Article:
Findings of a recent study have shed light on a serious health hazard. IIT Mandi researchers have found that groundwater in Himachal Pradesh‘s Baddi Barotiwala area has cancer causing agents.
The study revealed that contamination caused many cases of cancer and renal diseases between 2013 and 2018. Researchers emphasized the need for monitoring industrial effluents for zinc, lead, nickel, and chromium.
“In India, groundwater is heavily used for agriculture and domestic consumption.However, rapid urbanization, industrialization, and population growth have led to increased groundwater use and a decline in its quality. Northern India has faced severe water quality issues. Similar issues are evident in the Himachal Pradesh’s BB industrial area, where industrialization has contaminated groundwater with toxic metals, exceeding permissible limits. The reliance on untreated groundwater has caused numerous health problems, including significant reports of cancer and renal disease between 2013 and 2018,” the researchers have said.
“Considering that over 80% of health issues in developing countries are linked to waterborne diseases, resulting in 1.5 million deaths annually from poor water quality and hygiene, the importance of this study cannot be overstated,” the team has said.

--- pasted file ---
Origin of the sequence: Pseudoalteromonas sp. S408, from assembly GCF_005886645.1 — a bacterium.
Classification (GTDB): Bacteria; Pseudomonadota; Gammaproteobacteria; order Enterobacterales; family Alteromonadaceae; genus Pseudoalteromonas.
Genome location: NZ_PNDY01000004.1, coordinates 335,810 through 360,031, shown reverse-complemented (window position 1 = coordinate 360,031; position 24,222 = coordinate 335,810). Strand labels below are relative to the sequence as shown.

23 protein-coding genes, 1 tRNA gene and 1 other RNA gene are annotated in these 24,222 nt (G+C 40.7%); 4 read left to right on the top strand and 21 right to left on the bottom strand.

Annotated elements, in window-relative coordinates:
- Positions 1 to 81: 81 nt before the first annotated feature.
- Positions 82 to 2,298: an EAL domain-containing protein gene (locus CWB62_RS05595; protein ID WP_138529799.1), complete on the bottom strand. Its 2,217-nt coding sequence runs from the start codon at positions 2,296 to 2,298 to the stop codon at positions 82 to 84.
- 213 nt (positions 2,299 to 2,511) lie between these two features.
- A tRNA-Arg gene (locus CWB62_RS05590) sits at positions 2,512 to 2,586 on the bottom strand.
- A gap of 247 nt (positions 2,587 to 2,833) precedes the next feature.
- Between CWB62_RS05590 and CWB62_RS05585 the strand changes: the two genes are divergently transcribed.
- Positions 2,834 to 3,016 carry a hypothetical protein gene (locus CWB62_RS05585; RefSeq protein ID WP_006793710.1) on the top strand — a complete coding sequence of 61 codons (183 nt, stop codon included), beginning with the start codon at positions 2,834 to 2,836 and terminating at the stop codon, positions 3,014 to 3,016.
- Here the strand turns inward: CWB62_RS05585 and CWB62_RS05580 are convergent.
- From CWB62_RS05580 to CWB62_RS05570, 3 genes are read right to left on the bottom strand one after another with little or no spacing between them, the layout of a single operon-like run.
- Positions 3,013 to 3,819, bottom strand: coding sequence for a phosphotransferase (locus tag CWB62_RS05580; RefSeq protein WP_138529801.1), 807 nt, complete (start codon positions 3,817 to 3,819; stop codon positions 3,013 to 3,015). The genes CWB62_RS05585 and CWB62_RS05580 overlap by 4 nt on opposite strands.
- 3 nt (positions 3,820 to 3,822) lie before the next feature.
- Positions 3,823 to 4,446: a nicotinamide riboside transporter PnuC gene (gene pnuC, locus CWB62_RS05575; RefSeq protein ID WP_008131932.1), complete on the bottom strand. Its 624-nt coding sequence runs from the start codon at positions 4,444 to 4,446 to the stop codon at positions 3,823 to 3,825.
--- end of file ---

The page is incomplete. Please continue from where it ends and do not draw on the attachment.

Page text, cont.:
Using chemical hydrology techniques, the study analyzed groundwater samples, identified contamination sources, and assessed health risks. It found significant health risks linked to groundwater contaminated with geogenic uranium and industrial pollutants like zinc, lead, cobalt, nickel, and chromium.

The study was published in the journal Science of the Total Environment. It evaluated non-carcinogenic and carcinogenic health risks from oral intake of contaminated groundwater, identified key metals of concern, and created geospatial maps showing metal contamination and health risks across villages.

“Groundwater poses high health risks through oral intake, necessitating urgent remediation. Monitoring industrial effluents for zinc, lead, nickel, and chromium is essential to prevent health hazards. Policies must be framed to balance industrial development with public health for sustainable growth,” Dr. Deepak Swami, Associate Professor, School of Civil and Environmental Engineering, IIT Mandi, said.
The study noted that the region’s groundwater is primarily composed of calcium carbonate with uniform uranium levels. Most metal contaminants were traced to industrial sources, while uranium and molybdenum were naturally occurring.
Human health assessments revealed high non-carcinogenic risks to adults and children primarily due to natural uranium, with additional risks from industrial sources of zinc, lead, cobalt, and barium. Carcinogenic risks were notably high for adults, mainly due to industrial nickel and chromium.
“The objective of the research was to analyze the chemical composition of the groundwater, considered readily potable by the nearby communities, and to map the pollution status in the industrial region of Baddi-Barotiwala,” said Nitin Joshi, Assistant Professor, Department of Civil Engineering, IIT Jammu.



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